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Strident Climate Alarmism: Zwick meets Gleick

“We know who the active [climate-change] denialists are – not the people who buy the lies, mind you, but the people who create the lies. Let’s start keeping track of them now, and when the famines come, let’s make them pay. Let’s let their houses burn. Let’s swap their safe land for submerged islands. Let’s force them to bear the cost of rising food prices….  They broke the climate.”

- Steve Zwick, Forbes, April 19, 2012.

As Chip Knappenberger chronicled earlier this week, there are a number of positive developments in climate science that contradict the doomism and negativity of many climate campaigners. There are benefits, not only costs, to greater carbon dioxide (CO2) concentrations in the atmosphere.

And so it came as a shock, a chill, to read the above quotation from Steve Zwick, the editor of the Ecosystem Marketplace and a contributor (as I am) to Forbes online.

Mr. Zwick has since backtracked in the face of criticism that his inflammatory (hate?) speech was hurting his cause (Mr. Zwick, meet Mr. Gleick).

But why does such raw emotionalism keep rearing its unsavory head–even to the point that the guilty damage their own sacred cause? Peter Gleick has certainly self-destructed for a moment of relief or joy.

The answer is that the public is not buying climate alarmism, and the window is closing to do anything about it (James Hansen’s 10-year clock is ticking louder and louder). And in the face of mounting evidence that the ‘uncertain science’ holds good news, some on the other side with so much vested emotional and intellectual baggage on the issue are not ‘sleeping on it’ as much as they should.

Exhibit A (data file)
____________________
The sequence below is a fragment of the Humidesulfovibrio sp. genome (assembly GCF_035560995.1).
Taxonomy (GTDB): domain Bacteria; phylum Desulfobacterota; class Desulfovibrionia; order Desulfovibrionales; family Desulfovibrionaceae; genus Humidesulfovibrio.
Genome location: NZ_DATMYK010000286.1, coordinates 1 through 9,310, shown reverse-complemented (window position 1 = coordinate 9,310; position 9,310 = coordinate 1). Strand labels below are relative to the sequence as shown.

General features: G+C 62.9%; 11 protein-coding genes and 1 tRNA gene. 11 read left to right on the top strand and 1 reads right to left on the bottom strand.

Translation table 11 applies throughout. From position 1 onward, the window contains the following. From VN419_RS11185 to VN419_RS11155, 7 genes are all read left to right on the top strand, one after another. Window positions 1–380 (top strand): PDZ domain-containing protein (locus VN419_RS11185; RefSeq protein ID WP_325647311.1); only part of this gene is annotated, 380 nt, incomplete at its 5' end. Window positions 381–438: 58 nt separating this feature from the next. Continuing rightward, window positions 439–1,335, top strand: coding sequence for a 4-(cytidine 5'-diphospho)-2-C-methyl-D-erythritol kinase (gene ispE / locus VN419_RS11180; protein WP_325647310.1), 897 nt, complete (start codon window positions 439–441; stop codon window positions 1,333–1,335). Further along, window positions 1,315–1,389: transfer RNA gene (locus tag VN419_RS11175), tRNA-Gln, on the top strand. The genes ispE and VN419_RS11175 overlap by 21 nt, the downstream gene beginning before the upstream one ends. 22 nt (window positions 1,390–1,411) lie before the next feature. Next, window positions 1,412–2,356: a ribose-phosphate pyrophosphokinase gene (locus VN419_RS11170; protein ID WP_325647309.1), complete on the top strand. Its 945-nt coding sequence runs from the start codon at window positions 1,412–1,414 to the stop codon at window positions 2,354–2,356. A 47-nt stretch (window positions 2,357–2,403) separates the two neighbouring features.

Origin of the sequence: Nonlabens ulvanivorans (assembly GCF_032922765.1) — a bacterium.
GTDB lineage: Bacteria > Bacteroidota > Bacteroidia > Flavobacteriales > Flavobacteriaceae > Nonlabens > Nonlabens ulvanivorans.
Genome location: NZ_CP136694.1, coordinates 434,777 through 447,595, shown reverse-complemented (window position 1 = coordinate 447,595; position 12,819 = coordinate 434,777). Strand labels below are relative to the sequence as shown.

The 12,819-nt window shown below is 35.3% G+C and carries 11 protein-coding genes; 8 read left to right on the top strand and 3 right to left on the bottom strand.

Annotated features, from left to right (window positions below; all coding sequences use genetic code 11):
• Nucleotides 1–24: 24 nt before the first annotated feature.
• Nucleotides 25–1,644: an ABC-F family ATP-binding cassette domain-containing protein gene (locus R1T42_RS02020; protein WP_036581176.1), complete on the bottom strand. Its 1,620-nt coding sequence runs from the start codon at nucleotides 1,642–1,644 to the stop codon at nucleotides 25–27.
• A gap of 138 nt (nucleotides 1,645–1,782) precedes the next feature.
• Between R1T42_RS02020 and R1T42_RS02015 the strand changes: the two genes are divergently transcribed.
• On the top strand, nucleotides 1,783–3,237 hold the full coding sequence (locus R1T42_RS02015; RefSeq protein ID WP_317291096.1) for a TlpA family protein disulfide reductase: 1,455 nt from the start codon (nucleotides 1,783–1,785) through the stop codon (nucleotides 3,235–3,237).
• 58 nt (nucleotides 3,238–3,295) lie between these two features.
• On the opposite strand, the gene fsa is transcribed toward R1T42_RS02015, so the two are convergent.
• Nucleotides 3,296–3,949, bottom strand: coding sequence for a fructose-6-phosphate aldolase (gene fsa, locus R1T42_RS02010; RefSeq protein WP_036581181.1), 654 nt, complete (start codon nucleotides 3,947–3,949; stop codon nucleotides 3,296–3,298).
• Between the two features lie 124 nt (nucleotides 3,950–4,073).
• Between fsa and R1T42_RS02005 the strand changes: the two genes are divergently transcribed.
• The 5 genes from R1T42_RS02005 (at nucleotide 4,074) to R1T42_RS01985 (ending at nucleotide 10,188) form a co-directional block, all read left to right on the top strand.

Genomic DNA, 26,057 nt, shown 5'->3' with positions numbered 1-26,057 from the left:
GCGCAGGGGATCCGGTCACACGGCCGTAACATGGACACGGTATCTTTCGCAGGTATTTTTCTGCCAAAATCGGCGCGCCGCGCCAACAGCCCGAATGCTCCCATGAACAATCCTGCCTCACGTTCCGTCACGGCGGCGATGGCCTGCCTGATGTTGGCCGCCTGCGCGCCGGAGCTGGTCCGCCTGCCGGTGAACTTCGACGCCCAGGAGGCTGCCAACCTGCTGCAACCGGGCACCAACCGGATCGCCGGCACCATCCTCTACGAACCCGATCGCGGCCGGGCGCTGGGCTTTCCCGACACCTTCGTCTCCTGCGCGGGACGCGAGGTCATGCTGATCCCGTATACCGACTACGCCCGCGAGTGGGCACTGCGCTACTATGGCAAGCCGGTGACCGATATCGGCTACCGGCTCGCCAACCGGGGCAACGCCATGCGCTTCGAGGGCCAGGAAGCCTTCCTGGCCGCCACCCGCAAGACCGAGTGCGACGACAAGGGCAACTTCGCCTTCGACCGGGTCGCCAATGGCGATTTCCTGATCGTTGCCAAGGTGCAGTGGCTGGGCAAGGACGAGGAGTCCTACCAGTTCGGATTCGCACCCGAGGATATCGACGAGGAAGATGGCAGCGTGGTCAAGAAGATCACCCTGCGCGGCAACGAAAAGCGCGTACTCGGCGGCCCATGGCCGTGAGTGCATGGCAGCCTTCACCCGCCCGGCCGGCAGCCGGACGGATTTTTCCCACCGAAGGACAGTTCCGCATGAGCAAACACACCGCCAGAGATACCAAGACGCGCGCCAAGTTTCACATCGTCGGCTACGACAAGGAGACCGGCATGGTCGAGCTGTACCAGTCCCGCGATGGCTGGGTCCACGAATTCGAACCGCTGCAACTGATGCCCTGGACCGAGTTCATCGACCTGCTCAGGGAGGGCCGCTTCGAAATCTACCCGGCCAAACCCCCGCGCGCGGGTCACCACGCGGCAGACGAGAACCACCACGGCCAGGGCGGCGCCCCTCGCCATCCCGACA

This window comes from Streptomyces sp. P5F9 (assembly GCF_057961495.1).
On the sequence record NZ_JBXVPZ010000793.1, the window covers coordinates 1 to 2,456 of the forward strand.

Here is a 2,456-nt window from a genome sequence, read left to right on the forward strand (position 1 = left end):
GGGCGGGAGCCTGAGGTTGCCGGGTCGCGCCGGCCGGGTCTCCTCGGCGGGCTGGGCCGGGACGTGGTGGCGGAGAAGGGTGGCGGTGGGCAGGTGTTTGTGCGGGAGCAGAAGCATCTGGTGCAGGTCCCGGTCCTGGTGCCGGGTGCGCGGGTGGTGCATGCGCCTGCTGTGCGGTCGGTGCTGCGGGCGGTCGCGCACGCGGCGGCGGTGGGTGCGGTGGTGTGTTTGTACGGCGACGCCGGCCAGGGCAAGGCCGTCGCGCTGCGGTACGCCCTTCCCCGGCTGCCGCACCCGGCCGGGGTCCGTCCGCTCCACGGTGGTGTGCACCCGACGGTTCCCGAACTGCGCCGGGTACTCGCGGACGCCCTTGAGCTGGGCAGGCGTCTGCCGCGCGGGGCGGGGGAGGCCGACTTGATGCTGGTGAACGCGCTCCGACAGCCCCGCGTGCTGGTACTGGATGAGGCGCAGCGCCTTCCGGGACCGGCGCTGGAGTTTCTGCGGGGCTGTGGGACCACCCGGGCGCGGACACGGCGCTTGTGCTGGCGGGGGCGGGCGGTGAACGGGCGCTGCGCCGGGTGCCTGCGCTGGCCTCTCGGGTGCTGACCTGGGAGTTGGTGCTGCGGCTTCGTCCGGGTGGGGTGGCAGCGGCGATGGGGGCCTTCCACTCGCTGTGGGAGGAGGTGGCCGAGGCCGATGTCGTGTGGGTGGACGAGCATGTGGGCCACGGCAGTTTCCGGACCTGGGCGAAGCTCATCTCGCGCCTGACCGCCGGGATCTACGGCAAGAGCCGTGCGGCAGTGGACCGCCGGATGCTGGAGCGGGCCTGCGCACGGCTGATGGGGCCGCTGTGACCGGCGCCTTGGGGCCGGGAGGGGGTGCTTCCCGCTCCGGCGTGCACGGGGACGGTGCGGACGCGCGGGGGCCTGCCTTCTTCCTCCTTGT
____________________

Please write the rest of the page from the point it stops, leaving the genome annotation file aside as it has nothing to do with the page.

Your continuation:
Hence bad decisions like the above op-ed by Mr. Zwick….

Crying Wolf Backfires

Back in 2007, a far-Left group published a warning from two climate scientists, urging ‘don’t cry Wolf on climate change issues.’ And more more recently at a climate-panel discussion at Imperial College (UK), James Randerson of The Guardian commented:

There was a sort of cycle through the 2000s of stories saying “scientists say it’s even worse than we thought”…and I think the media kind of cried wolf. [T]here’s only so far that you can go with that kind of story because the public switched off.

Yes, there has been so much–now dated–alarmism that the public has moved on. Such is just part of the age-old Malthusian (and now neo-Malthusian) litany.

The era of anthropogenic-driven climate alarmism is coming on a half-century. It begins at least as far back as in 1971 when John Holdren and Paul Ehrlich wrote in their essay, “Environmental Roulette, Overpopulation and Potential for Ecocide”:

If man survives the comparatively short-term threat of making the planet too cold, there is every indication he is quite capable of making it too warm not long thereafter. (1)

Amory Lovins sounded the energy alarm in 1975:

Present energy policies however tacit and ill-constructed they may be, are quickly destroying the options that mankind, living and unborn, will need for millennia. (2)

And in 1981, Holdren (now Obama’s top science advisor!) warned: “Too much fossil fuel means flirtation with a CO2-induced climate change potentially catastrophic for world food production.” (3)